CHINA, Peking. The People's Republic of China's imports fell again in May, falling below the May 2020 volume. Imports of grain and soybeans for feeding increased significantly.
China's demand for imported pork has steadily decreased in recent months. According to preliminary data from the Customs Administration, about 470,000 t of pork, including offal, were imported in May. In April, the figure had been 550,000 t and in March 580,000 t. If only fresh and frozen products are considered, there was a decline from 460,000 t to 370,000 t from March to May. For the first time this year, the volume of pork purchased internationally in May also fell below the level of the same month last year, by about 40,000 t, or 7%.
For the entire first five months of 2021, the People's Republic imported about 2.5 mill. t of pork, including byproducts, according to the Customs Administration; that was 220,000 t, or 10%, more than the same period last year. Chinese importers spent $6.77 bn. (€ 5.69 bn.) on this, increasing the import bill by the equivalent of € 1.53 bn., or just over one-third. Total meat imports amounted to 4.34 mill., up 13% on the same period last year.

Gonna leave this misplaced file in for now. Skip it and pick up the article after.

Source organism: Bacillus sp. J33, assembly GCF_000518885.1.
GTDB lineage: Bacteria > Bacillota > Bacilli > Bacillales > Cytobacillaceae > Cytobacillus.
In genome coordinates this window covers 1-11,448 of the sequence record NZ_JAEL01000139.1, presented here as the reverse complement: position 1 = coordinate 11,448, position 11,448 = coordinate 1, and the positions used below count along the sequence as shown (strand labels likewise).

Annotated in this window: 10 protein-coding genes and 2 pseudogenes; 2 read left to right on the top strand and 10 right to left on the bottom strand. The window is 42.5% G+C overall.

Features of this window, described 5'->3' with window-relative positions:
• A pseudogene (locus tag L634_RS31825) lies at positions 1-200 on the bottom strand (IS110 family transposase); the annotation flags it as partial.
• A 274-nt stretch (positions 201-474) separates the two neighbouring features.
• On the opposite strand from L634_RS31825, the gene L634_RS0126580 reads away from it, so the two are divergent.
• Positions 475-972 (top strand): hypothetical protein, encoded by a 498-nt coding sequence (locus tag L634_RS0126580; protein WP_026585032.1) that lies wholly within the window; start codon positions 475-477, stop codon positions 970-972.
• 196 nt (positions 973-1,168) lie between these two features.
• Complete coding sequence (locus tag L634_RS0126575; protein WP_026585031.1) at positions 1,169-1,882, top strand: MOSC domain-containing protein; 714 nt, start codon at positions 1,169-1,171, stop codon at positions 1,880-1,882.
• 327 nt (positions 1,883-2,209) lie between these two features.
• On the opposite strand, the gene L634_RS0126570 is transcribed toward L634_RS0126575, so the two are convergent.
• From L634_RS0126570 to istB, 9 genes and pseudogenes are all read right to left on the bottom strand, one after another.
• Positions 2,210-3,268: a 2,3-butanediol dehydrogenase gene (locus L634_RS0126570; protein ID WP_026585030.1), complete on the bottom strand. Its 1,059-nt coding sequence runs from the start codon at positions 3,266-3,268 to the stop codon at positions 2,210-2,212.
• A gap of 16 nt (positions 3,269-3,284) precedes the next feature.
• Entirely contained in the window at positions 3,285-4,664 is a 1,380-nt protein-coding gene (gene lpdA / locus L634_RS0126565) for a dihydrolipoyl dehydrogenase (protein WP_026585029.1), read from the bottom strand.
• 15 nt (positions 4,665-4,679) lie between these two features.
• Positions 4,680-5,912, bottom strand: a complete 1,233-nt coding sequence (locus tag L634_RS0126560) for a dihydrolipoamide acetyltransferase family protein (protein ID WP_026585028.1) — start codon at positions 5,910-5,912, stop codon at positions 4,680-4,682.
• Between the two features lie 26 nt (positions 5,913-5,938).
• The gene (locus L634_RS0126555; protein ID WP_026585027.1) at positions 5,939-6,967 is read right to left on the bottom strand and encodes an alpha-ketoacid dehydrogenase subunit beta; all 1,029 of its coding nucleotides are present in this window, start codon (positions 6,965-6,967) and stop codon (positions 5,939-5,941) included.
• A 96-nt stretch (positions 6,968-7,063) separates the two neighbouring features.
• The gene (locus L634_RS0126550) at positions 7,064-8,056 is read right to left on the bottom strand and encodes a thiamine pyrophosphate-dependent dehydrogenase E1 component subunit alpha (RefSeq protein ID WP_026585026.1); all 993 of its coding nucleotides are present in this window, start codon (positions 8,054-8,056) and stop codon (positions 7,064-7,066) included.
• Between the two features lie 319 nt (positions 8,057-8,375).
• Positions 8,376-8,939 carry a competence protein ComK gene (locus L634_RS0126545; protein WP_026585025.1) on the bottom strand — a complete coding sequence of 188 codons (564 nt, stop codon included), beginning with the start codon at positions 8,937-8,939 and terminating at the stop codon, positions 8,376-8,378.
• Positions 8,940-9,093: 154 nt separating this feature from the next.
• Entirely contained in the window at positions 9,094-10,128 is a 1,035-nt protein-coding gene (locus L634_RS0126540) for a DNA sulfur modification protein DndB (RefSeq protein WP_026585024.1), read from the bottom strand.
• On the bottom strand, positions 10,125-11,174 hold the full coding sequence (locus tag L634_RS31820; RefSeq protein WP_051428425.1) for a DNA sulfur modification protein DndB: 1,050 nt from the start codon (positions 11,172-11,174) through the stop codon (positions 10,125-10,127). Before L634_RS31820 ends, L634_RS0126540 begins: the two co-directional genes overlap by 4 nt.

International buyers in the People's Republic also significantly increased their purchases of dairy products. This increased by 36% to 1.86 mill. t compared to the period January to May 2020, with imports of milk powder rising by a good 18% to 770,000 t. The Chinese spent a total of $6.04 bn. (€5.1 bn.) on their dairy product purchases on the global market, up about 13% from the same period last year.
As livestock numbers, especially pigs, grew, so did demand for grain products. Imports of wheat nearly doubled from the first five months of 2020, totaling 4.61 mill. t; for corn, the import volume quadrupled to 11.7 mill. t. In addition, international purchases of soybeans increased 13% to 38.2 mill. t. Overall, Chinese agricultural imports from January to May were worth $87.8 bn. (€ 73.8 bn.), up $22.2 bn. (€ 18.7 bn.) or 34% from the same period last year.